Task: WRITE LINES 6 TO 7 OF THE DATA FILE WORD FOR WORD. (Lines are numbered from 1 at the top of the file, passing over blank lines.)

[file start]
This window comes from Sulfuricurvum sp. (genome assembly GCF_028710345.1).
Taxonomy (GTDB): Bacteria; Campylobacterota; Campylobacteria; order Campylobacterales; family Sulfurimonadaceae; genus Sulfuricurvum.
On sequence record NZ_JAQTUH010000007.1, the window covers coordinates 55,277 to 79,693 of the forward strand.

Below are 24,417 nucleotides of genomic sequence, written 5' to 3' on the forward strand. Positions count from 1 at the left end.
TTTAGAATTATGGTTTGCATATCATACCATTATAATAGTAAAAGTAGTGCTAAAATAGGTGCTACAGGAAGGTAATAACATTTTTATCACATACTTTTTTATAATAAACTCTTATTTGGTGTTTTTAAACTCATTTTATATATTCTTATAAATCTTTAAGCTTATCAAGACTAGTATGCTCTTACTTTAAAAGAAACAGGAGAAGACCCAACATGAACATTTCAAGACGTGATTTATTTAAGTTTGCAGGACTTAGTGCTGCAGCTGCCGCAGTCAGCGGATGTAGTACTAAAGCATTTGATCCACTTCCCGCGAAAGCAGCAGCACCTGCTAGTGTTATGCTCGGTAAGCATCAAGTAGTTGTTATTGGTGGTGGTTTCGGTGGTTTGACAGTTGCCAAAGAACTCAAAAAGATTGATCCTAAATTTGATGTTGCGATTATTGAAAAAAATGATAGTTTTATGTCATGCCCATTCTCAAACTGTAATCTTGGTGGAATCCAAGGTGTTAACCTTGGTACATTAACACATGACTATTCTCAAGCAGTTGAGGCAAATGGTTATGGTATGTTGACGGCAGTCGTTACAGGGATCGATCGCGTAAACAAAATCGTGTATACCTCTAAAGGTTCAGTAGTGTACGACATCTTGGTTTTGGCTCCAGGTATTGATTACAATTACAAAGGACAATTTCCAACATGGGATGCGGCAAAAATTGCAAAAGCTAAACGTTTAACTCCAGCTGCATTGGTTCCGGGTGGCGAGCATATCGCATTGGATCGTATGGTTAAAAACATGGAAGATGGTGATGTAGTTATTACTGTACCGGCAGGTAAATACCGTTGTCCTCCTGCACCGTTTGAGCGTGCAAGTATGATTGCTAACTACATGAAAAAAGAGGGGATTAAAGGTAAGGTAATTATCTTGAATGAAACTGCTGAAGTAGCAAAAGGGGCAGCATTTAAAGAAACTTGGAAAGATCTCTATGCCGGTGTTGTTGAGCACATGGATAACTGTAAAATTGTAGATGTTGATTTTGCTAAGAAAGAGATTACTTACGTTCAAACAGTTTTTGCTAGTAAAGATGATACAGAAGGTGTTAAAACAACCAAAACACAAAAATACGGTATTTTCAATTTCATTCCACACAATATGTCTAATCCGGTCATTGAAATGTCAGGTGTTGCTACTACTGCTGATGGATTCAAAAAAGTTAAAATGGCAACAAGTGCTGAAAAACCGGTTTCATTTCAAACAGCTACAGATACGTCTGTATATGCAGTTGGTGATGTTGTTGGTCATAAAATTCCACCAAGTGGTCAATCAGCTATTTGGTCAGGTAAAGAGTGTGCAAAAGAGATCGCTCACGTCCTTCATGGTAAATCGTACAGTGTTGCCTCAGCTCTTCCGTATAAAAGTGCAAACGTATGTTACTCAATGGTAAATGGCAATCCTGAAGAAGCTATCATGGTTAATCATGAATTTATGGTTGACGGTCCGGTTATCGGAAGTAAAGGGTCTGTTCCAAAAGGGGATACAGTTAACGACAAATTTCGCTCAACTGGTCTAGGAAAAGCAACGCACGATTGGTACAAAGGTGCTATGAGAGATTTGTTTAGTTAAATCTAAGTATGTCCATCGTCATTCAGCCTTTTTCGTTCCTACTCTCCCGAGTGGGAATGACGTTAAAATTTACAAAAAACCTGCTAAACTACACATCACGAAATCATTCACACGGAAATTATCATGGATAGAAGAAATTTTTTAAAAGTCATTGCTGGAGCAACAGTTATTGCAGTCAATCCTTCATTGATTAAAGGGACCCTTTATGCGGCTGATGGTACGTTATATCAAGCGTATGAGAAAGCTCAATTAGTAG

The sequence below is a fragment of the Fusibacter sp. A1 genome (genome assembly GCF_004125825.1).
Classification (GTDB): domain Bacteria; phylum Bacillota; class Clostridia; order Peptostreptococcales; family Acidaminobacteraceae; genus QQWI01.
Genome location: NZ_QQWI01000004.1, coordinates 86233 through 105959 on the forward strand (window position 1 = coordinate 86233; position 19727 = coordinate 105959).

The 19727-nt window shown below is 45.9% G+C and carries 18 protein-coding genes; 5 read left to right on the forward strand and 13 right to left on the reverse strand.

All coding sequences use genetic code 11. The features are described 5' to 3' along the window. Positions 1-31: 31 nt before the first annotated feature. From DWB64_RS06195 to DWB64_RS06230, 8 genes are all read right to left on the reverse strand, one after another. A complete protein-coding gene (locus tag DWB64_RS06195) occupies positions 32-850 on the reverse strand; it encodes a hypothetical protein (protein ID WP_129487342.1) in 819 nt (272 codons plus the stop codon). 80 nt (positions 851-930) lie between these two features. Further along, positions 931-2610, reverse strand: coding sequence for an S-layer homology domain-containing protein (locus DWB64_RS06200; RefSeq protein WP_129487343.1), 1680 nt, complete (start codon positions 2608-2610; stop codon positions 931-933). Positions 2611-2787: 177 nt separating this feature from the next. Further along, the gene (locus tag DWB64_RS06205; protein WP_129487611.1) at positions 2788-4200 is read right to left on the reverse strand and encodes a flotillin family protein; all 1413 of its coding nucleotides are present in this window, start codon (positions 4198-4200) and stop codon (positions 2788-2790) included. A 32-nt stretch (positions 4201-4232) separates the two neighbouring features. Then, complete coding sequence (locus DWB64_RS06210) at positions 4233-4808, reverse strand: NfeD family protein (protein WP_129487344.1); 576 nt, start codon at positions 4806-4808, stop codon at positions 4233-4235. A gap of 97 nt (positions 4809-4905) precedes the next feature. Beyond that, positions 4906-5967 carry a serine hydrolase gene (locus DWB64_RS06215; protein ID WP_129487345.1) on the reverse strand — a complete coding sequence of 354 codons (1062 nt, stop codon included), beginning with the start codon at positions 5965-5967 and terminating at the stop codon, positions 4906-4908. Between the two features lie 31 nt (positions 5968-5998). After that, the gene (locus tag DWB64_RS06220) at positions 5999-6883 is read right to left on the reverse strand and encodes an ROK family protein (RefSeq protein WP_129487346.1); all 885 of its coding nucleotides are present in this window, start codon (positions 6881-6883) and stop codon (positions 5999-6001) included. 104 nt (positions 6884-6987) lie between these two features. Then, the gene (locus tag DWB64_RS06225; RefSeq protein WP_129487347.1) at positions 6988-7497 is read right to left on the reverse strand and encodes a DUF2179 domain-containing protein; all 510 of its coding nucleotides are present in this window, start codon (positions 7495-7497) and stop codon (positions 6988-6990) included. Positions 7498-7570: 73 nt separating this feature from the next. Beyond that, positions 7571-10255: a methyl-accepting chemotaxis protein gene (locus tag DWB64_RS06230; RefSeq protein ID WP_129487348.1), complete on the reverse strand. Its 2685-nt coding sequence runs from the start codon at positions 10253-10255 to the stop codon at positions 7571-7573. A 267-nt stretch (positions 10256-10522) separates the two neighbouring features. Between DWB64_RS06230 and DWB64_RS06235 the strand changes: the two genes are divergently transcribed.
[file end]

The sequence below is a fragment of the Fusibacter sp. A1 genome (genome assembly GCF_004125825.1).
Classification (GTDB): domain Bacteria; phylum Bacillota; class Clostridia; order Peptostreptococcales; family Acidaminobacteraceae; genus QQWI01.